In addition, the pseudo-second-order kinetic model and intra-particle diffusion model in adsorption kinetic are generally applied to investigate the removal amount of heavy metal (Yuan and Liu 2013). Both of the models are used to analyze the rate-controlling step of the adsorption reaction (Zou et al. 2019). The experimental equilibrium adsorption capacity (Qe) values are close to the theoretical Qe values, described by the pseudo-second-order model, indicating that the rate-controlling step of the adsorption process was controlled by chemisorption (Xu et al. 2021). The Elovich equation is one of the most commonly used equations for describing the kinetics of heterogeneous chemisorption (Inyang et al. 2016). It reflects the evolution of adsorbent surface activity throughout the entire adsorption process. The Elovich equation is apt for modeling the kinetics of chemical substance adsorption by natural sorbents (Huang et al. 2012). Therefore, Elovih model was used to model the adsorption of Zn(II) on bentonite and study the Zn(II) heterogeneous adsorption on bentonite. The Langmuir model and the Freundlich model are generally used in adsorption isotherm models (Zhang et al. 2011). The Langmuir model based on the assumption that adsorption to the active sites is independent of the adjacent sites. And the Freundlich isotherm, an empirical model, is applied to represent the multi-layer adsorption on heterogeneous surfaces (Huang et al. 2012; Wang and Guo 2020). The Dubinin–Radushkevich (D–R) model was used to evaluate the average adsorption energy (Es) and to discern the nature of the adsorption process for metal ions, determining whether it corresponds to physical or chemical adsorption. (Matouq et al. 2015; Tohdee et al. 2018).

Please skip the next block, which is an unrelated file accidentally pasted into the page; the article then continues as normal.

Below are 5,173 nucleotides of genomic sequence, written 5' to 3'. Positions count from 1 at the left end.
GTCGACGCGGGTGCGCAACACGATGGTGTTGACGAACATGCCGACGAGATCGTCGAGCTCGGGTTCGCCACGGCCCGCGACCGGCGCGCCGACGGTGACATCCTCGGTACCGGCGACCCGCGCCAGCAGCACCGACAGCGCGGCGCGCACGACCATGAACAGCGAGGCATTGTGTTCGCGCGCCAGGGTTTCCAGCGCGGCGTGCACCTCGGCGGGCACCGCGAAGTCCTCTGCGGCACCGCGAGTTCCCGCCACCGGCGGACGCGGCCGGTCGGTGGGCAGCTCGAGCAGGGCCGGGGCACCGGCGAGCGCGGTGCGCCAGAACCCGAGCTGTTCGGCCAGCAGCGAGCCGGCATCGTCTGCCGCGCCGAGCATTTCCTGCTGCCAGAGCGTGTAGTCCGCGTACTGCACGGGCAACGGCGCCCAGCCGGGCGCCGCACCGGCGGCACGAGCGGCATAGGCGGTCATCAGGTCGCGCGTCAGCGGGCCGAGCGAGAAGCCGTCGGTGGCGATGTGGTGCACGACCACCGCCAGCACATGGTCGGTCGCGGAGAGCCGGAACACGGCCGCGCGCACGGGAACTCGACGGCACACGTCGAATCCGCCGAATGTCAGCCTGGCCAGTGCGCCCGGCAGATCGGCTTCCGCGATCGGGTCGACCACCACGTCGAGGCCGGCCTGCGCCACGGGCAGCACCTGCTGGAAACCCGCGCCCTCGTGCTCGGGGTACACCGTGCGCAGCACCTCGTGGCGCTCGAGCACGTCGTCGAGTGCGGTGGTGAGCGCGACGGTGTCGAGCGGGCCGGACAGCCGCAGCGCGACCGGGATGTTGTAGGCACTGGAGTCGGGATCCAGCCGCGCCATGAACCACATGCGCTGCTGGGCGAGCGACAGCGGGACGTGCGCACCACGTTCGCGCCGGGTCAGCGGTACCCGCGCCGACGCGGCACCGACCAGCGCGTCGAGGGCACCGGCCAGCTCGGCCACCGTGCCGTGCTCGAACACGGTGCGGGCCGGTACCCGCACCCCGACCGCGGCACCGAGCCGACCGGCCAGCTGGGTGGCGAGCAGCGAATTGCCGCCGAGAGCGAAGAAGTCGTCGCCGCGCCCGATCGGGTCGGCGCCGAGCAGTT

This study investigated the adsorption performance of GCL bentonite and Shanghai clay for Zn(II). The effects of pH, Na concentration, contact time, initial concentration and temperature on the adsorption performance are obtained by batch-type adsorption tests. The adsorption kinetic model employs the pseudo-second-order model, intra-particle diffusion model, and Elovich model. The adsorption isotherm models involve the Langmuir model, Freundlich model, and D–R model. The temperature dependence and spontaneity of the adsorption process are analyzed by adsorption thermodynamics (Zou et al. 2019). The adsorption mechanisms of bentonite and shanghai clay are studied by scanning electron micrograph (SEM), X-ray energy dispersion spectroscopy (EDS) and fourier transform infrared spectroscopy (FTIR).

Materials and methods


Bentonite is obtained from Geosynthetic Clay Liner (GCL) in common landfill, and clay is obtained from Shanghai, China. The main physical properties of the bentonite and clay were tested as per ASTM D4318-10, as shown in Table 1. The specific surface area of bentonite is larger than that of clay, which can produce more adsorption sites. The value D97 represents the particle diameter below which 97% of the particles by mass are included in a particle size distribution. This value clay is lower than that of bentonite, indicating that the heavy metals are more likely to migrate between clay particles (Huang et al. 2020).

Table 1 Physical properties of bentonite and clay


In this study, the reagents of ZnCl2 and NaCl were used to provide Zn and Na respectively, which were purchased from Sinopharm Chemical Reagent Co. Ltd. (China). All reagents were analytical grade. And the solutions were prepared with deionized water (DI water) and stored at 4 °C.

Batch-type adsorption experiments

Adsorption effect parameter

The test scheme and parameters in this study are shown in Table 2. The pH value and the temperature are determined by parameters of common landfill (Szymanski et al. 2018). The control group was established with a pH of 7, Na concentration of 0 mg/L, Zn(II) concentration of 400 mg/L, a test duration of 1440 min, and a temperature of 22 °C.

Table 2 The scheme of batch-type adsorption test